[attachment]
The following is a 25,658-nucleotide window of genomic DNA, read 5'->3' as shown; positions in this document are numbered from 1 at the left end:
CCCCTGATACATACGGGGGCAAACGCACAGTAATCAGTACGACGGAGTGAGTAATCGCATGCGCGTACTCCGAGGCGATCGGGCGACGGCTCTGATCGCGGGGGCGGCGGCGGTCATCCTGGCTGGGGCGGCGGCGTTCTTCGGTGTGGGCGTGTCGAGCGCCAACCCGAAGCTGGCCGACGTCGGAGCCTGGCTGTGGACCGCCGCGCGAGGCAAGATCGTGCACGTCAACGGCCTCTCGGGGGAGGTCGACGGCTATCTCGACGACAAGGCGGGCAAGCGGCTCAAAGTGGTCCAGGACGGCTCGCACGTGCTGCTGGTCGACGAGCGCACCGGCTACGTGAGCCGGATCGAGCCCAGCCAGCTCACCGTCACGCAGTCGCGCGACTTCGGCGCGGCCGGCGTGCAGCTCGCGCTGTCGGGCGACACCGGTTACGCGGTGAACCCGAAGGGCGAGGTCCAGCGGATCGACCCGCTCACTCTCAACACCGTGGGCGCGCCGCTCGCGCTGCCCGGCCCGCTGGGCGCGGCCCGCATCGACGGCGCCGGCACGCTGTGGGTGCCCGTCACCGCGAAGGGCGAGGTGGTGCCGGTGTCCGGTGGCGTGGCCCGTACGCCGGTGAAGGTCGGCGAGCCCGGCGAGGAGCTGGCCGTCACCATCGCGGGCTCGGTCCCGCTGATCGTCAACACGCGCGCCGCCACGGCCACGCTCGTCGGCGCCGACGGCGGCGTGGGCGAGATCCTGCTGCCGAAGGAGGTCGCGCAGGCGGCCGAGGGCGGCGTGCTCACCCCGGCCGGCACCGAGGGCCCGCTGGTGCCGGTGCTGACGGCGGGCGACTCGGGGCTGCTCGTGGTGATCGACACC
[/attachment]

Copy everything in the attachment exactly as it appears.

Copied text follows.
The following is a 25,658-nucleotide window of genomic DNA, read 5'->3' as shown; positions in this document are numbered from 1 at the left end:
CCCCTGATACATACGGGGGCAAACGCACAGTAATCAGTACGACGGAGTGAGTAATCGCATGCGCGTACTCCGAGGCGATCGGGCGACGGCTCTGATCGCGGGGGCGGCGGCGGTCATCCTGGCTGGGGCGGCGGCGTTCTTCGGTGTGGGCGTGTCGAGCGCCAACCCGAAGCTGGCCGACGTCGGAGCCTGGCTGTGGACCGCCGCGCGAGGCAAGATCGTGCACGTCAACGGCCTCTCGGGGGAGGTCGACGGCTATCTCGACGACAAGGCGGGCAAGCGGCTCAAAGTGGTCCAGGACGGCTCGCACGTGCTGCTGGTCGACGAGCGCACCGGCTACGTGAGCCGGATCGAGCCCAGCCAGCTCACCGTCACGCAGTCGCGCGACTTCGGCGCGGCCGGCGTGCAGCTCGCGCTGTCGGGCGACACCGGTTACGCGGTGAACCCGAAGGGCGAGGTCCAGCGGATCGACCCGCTCACTCTCAACACCGTGGGCGCGCCGCTCGCGCTGCCCGGCCCGCTGGGCGCGGCCCGCATCGACGGCGCCGGCACGCTGTGGGTGCCCGTCACCGCGAAGGGCGAGGTGGTGCCGGTGTCCGGTGGCGTGGCCCGTACGCCGGTGAAGGTCGGCGAGCCCGGCGAGGAGCTGGCCGTCACCATCGCGGGCTCGGTCCCGCTGATCGTCAACACGCGCGCCGCCACGGCCACGCTCGTCGGCGCCGACGGCGGCGTGGGCGAGATCCTGCTGCCGAAGGAGGTCGCGCAGGCGGCCGAGGGCGGCGTGCTCACCCCGGCCGGCACCGAGGGCCCGCTGGTGCCGGTGCTGACGGCGGGCGACTCGGGGCTGCTCGTGGTGATCGACACC